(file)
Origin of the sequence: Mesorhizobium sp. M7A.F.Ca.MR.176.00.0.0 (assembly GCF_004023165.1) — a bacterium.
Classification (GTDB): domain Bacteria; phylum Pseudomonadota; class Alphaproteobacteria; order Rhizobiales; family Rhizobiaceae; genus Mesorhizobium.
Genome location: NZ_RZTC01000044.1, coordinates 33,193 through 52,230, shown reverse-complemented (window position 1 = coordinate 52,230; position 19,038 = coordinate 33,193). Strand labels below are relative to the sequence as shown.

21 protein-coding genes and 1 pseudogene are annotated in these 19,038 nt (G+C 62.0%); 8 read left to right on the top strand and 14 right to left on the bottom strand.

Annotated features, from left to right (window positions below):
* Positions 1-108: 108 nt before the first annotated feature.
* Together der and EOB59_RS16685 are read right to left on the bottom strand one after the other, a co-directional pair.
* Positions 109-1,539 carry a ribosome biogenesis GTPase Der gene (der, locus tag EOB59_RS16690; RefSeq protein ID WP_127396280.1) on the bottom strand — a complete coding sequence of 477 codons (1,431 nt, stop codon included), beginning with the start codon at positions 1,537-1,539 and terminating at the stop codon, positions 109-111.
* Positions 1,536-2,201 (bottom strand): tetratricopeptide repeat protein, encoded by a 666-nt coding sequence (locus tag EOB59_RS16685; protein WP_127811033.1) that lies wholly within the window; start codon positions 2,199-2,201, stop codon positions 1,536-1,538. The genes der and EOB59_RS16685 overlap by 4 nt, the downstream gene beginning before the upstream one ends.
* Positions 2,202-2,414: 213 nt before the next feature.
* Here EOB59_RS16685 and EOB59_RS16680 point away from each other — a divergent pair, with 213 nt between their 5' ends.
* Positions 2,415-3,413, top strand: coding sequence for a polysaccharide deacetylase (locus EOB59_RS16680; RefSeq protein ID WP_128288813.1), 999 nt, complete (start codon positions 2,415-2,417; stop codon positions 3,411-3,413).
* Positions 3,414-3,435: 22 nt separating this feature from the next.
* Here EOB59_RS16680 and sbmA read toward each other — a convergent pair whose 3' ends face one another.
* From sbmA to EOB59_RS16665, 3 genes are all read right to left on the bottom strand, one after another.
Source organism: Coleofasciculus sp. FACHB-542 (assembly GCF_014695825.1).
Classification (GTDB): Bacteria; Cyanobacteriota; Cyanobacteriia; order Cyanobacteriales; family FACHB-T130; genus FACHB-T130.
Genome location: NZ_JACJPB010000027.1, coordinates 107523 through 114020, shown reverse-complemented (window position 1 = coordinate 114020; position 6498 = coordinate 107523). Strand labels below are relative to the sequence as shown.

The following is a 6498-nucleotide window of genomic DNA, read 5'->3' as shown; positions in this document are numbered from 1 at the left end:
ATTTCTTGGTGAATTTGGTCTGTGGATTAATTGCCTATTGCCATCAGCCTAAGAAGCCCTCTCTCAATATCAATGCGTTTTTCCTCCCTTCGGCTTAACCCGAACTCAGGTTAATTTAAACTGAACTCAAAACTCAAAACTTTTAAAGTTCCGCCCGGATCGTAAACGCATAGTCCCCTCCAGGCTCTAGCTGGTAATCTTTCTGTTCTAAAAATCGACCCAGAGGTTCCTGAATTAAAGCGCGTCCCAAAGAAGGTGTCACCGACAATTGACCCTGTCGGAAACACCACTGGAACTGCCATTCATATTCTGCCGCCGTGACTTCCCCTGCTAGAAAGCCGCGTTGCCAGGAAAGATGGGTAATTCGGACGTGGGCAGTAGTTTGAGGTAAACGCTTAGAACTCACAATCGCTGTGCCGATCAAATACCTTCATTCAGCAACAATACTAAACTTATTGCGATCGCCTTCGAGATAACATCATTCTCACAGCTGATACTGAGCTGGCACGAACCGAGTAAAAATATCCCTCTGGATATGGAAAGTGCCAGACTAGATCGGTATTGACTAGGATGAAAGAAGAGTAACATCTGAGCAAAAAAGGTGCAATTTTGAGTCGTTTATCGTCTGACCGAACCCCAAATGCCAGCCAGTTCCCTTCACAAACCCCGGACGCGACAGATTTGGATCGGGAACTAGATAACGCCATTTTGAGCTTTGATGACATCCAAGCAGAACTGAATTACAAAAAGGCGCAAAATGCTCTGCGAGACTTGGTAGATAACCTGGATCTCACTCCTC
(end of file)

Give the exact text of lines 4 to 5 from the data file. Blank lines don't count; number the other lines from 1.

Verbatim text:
21 protein-coding genes and 1 pseudogene are annotated in these 19,038 nt (G+C 62.0%); 8 read left to right on the top strand and 14 right to left on the bottom strand.

Annotated features, from left to right (window positions below):